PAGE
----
Hard Contact Lenses

Hard contact lenses are relatively inflexible, maintaining their shape when they are in use. These types of lenses help reduce the effect of nearsightedness in young and adult lens wearers. If some of your concerns are worsening vision and eye infections, hard contact lenses may be the right fit for you. Keep in mind that while these are durable and give you clear, crisp vision, they also can easily become dislodged from the center of your eye and can get scratched. Since hard contact lenses are not disposable like soft contact lenses, extra care care is needed.

Soft Contact Lenses

Because they are more flexible and form to the shape of your eye, soft contact lenses are initially more comfortable than hard contacts. While both hard and soft contact lenses allow oxygen into your eye, some people prefer one’s breathability over the other. Some soft lenses, like Acuvue, are disposable, allowing the wearer to use them for a short period of time and then throw them away. Customized for different vision problems, these lenses are a convenient option for those with allergies or sensitive eyes.

If you’re a current wearer, or if you’ve been considering getting contact lenses to correct your vision, it’s important that you know all of your options. To learn more about hard and soft contact lenses or to book an appointment at Valley Eyecare Center, call us at (602) 955-2700, or contact us on our website.

What Is Astigmatism?

Eye ExamAlthough there are many issues that can cause vision impairment, one of the most common ocular problems is astigmatism. If the cornea of the eye is misshapen, a person is said to have astigmatism because light is prevented from properly entering the retina, causing blurred vision at every angle. Learn more about symptoms, diagnosis, and treatment options for astigmatism that you may want to take into consideration before your next eye exam.

Symptoms

Catching symptoms of astigmatism can be tricky, as these can be associated with other eye health issues, making it important to get an eye exam. Aside from blurred vision, symptoms may include fatigue or headaches, both of which can be caused by cloudy eyesight. If you notice a change in your eyesight, make sure to visit your optometrist as soon as possible to get checked for astigmatism.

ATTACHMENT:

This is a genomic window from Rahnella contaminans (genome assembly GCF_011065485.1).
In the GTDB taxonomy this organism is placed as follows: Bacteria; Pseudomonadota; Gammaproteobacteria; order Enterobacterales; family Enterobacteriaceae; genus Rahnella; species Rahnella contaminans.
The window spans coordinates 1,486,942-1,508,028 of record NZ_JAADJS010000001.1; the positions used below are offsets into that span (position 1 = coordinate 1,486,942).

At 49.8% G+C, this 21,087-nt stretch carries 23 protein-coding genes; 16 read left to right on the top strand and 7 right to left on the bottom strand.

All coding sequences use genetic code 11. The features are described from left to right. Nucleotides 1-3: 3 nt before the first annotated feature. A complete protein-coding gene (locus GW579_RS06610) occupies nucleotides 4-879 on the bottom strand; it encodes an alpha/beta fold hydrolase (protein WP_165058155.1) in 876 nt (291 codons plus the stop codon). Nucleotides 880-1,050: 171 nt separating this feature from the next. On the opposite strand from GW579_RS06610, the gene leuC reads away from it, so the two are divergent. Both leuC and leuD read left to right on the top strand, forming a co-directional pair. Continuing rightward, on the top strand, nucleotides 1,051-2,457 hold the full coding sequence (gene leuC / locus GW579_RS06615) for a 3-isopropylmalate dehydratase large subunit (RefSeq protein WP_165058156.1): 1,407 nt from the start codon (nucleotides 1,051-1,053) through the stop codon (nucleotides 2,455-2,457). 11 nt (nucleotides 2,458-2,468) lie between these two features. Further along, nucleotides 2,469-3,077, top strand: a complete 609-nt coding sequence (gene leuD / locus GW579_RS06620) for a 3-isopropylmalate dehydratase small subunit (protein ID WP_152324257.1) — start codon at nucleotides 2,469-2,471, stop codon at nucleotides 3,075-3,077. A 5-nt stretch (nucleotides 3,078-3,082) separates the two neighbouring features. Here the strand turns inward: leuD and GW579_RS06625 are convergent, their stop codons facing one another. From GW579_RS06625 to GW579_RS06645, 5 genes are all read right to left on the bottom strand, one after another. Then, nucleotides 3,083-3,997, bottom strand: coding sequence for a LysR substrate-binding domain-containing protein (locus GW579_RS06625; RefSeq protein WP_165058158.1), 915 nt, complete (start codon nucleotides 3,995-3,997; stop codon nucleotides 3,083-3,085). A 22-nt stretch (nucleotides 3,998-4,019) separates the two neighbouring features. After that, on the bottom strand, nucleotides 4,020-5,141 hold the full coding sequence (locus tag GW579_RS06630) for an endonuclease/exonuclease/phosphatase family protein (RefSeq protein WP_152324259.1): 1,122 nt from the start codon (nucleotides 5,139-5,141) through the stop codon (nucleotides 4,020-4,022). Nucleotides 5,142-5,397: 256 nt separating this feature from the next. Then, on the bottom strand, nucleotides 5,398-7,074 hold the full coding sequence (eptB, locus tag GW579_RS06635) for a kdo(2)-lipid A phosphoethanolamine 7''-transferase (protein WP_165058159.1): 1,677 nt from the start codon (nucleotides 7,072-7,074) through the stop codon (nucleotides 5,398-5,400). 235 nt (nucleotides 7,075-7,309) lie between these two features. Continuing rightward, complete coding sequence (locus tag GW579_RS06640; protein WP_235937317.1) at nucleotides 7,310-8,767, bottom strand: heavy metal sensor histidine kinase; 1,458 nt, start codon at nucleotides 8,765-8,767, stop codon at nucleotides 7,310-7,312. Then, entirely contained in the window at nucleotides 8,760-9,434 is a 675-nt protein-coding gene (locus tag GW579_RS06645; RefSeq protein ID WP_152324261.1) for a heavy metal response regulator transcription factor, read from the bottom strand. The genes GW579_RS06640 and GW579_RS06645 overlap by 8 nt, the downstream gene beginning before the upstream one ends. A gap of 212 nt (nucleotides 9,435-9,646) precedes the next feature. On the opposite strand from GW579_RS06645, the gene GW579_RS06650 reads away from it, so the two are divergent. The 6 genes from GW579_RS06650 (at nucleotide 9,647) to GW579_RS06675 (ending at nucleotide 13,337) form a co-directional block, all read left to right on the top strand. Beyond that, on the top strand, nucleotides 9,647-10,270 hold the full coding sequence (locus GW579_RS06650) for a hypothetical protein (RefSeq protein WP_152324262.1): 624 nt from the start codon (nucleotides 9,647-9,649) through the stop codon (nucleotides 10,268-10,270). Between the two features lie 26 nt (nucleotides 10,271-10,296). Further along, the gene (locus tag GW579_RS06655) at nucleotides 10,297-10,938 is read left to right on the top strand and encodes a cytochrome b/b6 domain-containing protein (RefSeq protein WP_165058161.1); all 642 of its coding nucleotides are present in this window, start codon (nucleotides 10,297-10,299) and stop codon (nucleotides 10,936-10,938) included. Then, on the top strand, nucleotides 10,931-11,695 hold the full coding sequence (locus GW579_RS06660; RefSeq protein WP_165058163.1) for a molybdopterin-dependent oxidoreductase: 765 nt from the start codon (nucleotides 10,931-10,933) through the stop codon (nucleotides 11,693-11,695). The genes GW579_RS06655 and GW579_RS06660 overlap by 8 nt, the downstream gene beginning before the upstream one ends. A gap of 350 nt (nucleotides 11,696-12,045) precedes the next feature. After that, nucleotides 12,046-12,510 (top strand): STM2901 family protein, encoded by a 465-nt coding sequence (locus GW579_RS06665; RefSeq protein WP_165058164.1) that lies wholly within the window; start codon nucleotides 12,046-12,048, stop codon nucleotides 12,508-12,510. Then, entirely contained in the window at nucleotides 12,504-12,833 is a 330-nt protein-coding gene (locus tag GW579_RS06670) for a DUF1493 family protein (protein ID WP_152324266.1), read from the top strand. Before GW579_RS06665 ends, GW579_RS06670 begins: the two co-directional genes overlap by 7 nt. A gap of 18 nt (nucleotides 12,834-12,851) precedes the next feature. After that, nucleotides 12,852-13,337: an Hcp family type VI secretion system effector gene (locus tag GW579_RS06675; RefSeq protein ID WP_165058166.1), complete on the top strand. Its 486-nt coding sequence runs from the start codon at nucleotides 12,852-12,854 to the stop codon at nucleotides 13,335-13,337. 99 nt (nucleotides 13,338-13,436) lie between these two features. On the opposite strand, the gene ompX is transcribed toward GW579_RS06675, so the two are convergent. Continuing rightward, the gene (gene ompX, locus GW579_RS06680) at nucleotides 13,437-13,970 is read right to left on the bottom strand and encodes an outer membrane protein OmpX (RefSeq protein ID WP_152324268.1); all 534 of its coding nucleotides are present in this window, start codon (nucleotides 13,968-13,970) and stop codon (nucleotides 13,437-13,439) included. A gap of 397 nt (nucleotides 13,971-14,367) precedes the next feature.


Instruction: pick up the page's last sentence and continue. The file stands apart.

Diagnosis

Optometrists can discover astigmatism through a comprehensive eye exam. Doctors test the eyes for visual acuity, curvature of the cornea and how the eyes focus light. Depending on the results of these tests, the patient may receive a diagnosis for astigmatism and decide on a method of treatment.

Treatment

There are three popular forms of treatment for astigmatism, all of which are proven to work incredibly well and restore eyesight to its proper state.

  • Eyeglasses: This is the most common form of treatment, as there is little to no upkeep and are easily removable. The glasses made for this condition use a cylindrical lens prescription that works to counteract the astigmatism.
  • Contact Lenses: Patients usually find contacts to work better in terms of overall vision enhancement because the lens covers the entire eye, providing a clearer, wider field of view. We recommend the brand Acuvue, which has a lens created specifically for eyes with astigmatism.
  • LASIK Eye Surgery: This option is a bit more extreme since the tissue causing the curvature around the eye is removed with a laser, but patients have seen excellent, long-lasting results from this surgery. However, we urge you to do research and find an experienced surgeon before booking this procedure.

 

To learn more about astigmatism or to book an eye exam at Valley Eyecare Center, call (602) 242-6888 or visit our website.

 

What You Need To Know About Low Vision

OptometristSummer can be harsh on your eyes, and the intensity of the sun during July can make it even harder to see. People suffering from low vision may have an especially hard time this month, which is why it is important for them to visit their optometrist more frequently. Learn more about the causes and symptoms of this condition.

Understanding Low Vision

Low vision is vision loss that is irreversible and cannot be corrected with glasses, contact lenses, surgery, or medication. People who suffer from this condition may not be able to complete daily activities as well as those with healthy vision.

Causes of Low Vision

Low vision is caused by macular degeneration (also referred to as AMD), which affects the macula, the area of your eye that is controls sharp detail. Over 15 million people over 50 years old have contracted low vision due to aging, but other factors such as cataracts, glaucoma, and diabetic retinopathy can also cause low vision. If a person has suffered from optic nerve damage, he or she could be born with low vision. It is important to be aware of low vision, as you may suffer from it as you get older, or you may know someone with this problem. Make sure to contact your optometrist if you are not able to see clearly with the aid of glasses or contact lenses.